Since ancient times, a variety of fermented foods have been consumed by humans. Fermentation is a very old and economical method of food preparation and preservation. Traditional Indian fermented foods such as dahi and idli have been described as early as 700BC. Fermentation helps to enhance flavour (by causing slight souring), improve digestibility and enhance nutritional and pharmacological properties of foods.

During fermentation, lactic acid bacteria are formed which being acidic help to lower the pH of the intestine and prevent growth of or destroy the unfriendly bacteria. The lactic acid bacteria has a probiotic effect by promoting growth of friendly gut microflora which in turn result in improved nutritional status through increased levels of essential amino acids (proteins), vitamins and fatty acids.

Classification of fermented foods

Cereal based- cereal grains such a rice, ragi,  wheat and barley and pulses such as black gram (urad), red gram (masoor) and green gram (moong) are popularly used for fermentation. The products prepared are idli, dosa, dhokla, koozhu, nan, adai, kallapam, paratha, ambali, pazhaiya soru , etc. these are native to certain populations and all of them are not known to us.

Usually cereal or pulse or cereal pulse mix batter is left to ferment overnight. SOmetimes curd or sodium bicarbonate  is added to facilitate the process of lactic acid formation.

While most of us are familiar with idli and dosas, some other are foods that are indigenous to the geographical and cultural environments. Dhoklas are prepared much like idlis but make use of bengal gram flour (chana) instead of black gram. Koozhu is the Tamil name for porridge made from finger millet or ragi.

Fermented rice or Pazhaiya soru is prepared by adding water to cooked rice and by incubating the mixture overnight, and finally adding buttermilk and salt and directly consumed.

Buttermilk based cereal pulse mixture: These include dishes such as rabdi from Rajasthan and Kulu and Kadi from Himachal Pradesh. Rabdi or rabadi is prepared by cooking barley, jowar, bajra or corn flour in buttermilk. Kulu uses wheat flour as base and kadhi is prepared using bengal gram flour in buttermilk.

Sweets : Jalebi, the mouth watering sweet from South India , is prepared using refined wheat flour , cud and sugar. Wheat is used as the base for several other sweet dishes including gulgule, bhature and manna in Himachal Pradesh.

Milk based fermented foods: Dahi or curd is most popular and commonly used traditional Indian fermented product. Yak milk is processed into a number of dairy products such as fermented milk(Kurut),cheese(Chhurpi),Chhur churpen, Churkham, Chhu, Philuk, Shyow and Maa.

Vegetable based : Vegetables such as cabbage, cucumber, radish and carrots are often preserved using fermentation techniques. Kanji prepared with grated carrots and mustard seeds is quite popular in North India.

Benefits of fermented foods

Most of the fermented foods were developed so as to provide medicinal or physiological benefits. Some of them are listed below

  • Fermented foods are easily digestible making it specially suitable for infants and individuals recovering from illnesses. E.g. idli, dosa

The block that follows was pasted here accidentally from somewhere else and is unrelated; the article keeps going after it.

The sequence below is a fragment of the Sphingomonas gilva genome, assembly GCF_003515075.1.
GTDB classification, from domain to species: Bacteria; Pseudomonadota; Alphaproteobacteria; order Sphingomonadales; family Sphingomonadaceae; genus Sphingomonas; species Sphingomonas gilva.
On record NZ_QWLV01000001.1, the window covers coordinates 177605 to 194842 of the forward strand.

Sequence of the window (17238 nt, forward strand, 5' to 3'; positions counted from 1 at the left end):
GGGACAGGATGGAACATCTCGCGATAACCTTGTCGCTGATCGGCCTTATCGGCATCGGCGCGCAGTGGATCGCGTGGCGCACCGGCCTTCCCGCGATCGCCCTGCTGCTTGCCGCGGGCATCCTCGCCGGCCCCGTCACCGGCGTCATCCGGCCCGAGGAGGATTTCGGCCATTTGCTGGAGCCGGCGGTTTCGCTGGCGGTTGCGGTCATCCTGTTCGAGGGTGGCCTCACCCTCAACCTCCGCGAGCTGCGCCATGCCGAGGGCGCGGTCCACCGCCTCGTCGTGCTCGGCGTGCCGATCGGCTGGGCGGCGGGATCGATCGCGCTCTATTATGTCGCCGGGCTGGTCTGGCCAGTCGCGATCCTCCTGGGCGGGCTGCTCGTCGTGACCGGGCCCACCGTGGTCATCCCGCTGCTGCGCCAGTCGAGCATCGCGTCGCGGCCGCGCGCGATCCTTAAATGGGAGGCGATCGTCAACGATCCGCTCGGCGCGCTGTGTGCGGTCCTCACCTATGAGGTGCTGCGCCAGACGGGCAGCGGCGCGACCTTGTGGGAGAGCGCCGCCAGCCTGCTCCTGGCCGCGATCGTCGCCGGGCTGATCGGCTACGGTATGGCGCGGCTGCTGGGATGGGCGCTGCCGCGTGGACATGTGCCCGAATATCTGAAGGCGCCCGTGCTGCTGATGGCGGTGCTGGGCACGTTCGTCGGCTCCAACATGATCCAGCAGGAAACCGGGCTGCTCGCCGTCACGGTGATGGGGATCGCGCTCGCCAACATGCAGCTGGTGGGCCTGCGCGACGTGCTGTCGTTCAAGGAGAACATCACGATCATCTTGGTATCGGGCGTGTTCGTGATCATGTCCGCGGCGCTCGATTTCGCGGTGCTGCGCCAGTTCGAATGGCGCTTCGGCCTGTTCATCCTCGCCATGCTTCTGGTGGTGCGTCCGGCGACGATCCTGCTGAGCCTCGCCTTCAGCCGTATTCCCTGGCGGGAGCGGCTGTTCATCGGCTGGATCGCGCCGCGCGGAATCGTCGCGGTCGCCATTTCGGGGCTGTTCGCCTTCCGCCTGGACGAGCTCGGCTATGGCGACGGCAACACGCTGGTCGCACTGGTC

• Fermentation increases availability of many nutrients. The fermentation of ragi to prepare Koozhu increase in thiamine, riboflavin and niacin contents thereby making it a nourishing food for the rural and agricultural workers.
  • Dahi, which is the most popular natural probiotic in Indian diet, has been used to cure intestinal disease such as diarrhea, for lowering cholesterol, anti- carcinogenic and anti-diabetic effect
  • Fermented Rai helps in curing stomach pain and gas trouble, and significantly improves digestion
  • Carrot Kanji is considered to have high nutritional value and cooling and soothing properties
  • Fermented foods help to increase immunity by strengthening the gastrointestinal barrier consisting of potent bacteria
  • Minerals such as iron and zinc are better absorbed from fermented foods. These are bound to phytic acid in legumes and seeds and during fermentation, phytic acid is broken down

As we can see that the indigenous fermented foods have a specific role to play in health and disease. Once again, this calls for regression to traditional systems. Fermentation should be used wisely as a treatment that enhances nutritive value and taste of food along with formation of lactic acid which feeds and nourishes the friendly gut bacteria producing the much valued probiotic effect.

References:

Traditional Indian fermented foods: A rich source of lactic acid bacteria. Available from: https://www.researchgate.net/publication/233771759_Traditional_Indian_fermented_foods_A_rich_source_of_lactic_acid_bacteria [accessed Sep 19, 2016].

Written by drpoojachhawcharia

Dr Pooja Chhawcharia is the Senior Nutritionist at eKincare with over 7 years of experience in Nutrition education, diet counseling and research. She is a Registered Dietician with the Indian Dietetic Association and Certified Diabetes Educator recognized by the International Diabetes federation . She is also interested in ancillary sciences such as Yoga and Naturopathy.

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